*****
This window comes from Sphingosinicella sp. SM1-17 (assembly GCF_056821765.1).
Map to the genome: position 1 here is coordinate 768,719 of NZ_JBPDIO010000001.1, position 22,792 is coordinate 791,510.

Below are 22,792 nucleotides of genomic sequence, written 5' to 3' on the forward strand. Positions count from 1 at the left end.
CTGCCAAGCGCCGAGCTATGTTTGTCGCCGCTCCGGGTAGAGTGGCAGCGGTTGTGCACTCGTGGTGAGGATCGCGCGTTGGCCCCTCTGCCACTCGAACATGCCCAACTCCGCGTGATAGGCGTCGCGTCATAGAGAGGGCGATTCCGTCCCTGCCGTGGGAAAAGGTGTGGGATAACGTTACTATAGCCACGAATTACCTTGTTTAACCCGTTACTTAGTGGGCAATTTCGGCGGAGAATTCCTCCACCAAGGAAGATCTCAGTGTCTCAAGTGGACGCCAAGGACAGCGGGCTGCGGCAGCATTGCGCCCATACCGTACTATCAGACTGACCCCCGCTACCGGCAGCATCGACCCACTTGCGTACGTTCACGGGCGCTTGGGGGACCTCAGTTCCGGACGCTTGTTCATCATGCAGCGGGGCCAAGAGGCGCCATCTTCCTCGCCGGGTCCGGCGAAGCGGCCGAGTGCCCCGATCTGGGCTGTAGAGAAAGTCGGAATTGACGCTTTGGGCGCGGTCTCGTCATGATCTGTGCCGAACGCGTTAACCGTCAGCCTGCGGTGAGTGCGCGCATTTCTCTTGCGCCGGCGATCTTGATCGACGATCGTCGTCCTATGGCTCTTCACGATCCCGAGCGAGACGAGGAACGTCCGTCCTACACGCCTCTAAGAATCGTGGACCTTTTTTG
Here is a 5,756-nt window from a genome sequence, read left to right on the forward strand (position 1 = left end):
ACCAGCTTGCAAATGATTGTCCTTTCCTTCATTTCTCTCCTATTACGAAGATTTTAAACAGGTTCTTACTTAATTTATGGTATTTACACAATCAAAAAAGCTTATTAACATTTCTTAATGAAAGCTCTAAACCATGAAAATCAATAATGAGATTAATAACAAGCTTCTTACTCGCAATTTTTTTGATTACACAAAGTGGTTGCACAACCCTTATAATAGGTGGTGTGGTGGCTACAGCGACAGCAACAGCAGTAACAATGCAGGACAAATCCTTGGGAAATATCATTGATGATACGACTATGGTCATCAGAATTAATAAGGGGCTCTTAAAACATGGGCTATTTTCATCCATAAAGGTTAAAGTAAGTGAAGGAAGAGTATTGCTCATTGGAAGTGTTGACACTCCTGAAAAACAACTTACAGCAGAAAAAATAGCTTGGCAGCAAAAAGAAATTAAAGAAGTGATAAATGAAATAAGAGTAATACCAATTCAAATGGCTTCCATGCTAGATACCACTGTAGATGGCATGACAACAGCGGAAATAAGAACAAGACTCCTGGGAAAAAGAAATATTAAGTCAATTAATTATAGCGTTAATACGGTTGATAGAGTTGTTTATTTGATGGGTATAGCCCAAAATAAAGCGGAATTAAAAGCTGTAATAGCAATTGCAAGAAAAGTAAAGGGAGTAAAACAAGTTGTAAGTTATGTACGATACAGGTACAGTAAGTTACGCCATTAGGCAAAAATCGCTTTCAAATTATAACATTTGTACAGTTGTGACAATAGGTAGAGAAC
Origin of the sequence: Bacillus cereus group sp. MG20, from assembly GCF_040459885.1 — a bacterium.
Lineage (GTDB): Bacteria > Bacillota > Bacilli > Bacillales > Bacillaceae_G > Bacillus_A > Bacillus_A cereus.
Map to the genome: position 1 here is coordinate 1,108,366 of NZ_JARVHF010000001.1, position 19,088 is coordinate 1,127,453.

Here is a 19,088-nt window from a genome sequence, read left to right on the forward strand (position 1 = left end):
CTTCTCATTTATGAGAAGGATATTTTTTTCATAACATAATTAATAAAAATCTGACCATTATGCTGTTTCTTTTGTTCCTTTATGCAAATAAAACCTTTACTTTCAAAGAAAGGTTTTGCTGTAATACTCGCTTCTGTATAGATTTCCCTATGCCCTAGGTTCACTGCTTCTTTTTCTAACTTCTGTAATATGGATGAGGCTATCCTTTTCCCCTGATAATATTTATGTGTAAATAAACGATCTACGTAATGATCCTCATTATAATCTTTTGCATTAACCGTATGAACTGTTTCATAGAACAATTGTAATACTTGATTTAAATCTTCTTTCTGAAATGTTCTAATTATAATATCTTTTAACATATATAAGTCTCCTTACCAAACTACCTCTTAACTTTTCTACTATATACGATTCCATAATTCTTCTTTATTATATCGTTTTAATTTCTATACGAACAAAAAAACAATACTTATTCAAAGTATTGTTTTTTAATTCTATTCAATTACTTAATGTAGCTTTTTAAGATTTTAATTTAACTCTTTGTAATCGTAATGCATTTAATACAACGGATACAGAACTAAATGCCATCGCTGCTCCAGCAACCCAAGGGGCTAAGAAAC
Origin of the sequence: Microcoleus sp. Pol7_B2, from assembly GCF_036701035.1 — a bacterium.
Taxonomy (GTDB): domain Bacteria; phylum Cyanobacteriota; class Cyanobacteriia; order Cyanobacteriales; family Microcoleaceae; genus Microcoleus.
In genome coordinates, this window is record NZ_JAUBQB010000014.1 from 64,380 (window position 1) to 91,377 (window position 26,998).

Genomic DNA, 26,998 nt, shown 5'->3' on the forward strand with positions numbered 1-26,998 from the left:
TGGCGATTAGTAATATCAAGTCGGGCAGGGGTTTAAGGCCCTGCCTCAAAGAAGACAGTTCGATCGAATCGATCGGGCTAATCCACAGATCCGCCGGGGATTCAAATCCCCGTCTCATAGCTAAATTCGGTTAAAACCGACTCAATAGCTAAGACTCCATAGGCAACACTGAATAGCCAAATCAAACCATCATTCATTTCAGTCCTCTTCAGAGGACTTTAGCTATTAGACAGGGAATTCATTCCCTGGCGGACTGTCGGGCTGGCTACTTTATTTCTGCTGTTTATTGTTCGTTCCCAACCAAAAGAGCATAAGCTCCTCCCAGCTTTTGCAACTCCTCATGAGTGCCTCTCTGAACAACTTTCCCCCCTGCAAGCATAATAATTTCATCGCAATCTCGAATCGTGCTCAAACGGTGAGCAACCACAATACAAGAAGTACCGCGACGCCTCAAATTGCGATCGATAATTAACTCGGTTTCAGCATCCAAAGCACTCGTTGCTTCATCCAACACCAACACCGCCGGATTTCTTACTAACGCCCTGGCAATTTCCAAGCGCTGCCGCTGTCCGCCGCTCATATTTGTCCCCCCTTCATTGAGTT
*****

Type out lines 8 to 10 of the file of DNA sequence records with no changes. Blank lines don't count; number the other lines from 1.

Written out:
Lineage (GTDB): Bacteria > Bacillota > Bacilli > Bacillales > Bacillaceae_G > Bacillus_A > Bacillus_A cereus.
Map to the genome: position 1 here is coordinate 1,108,366 of NZ_JARVHF010000001.1, position 19,088 is coordinate 1,127,453.

Here is a 19,088-nt window from a genome sequence, read left to right on the forward strand (position 1 = left end):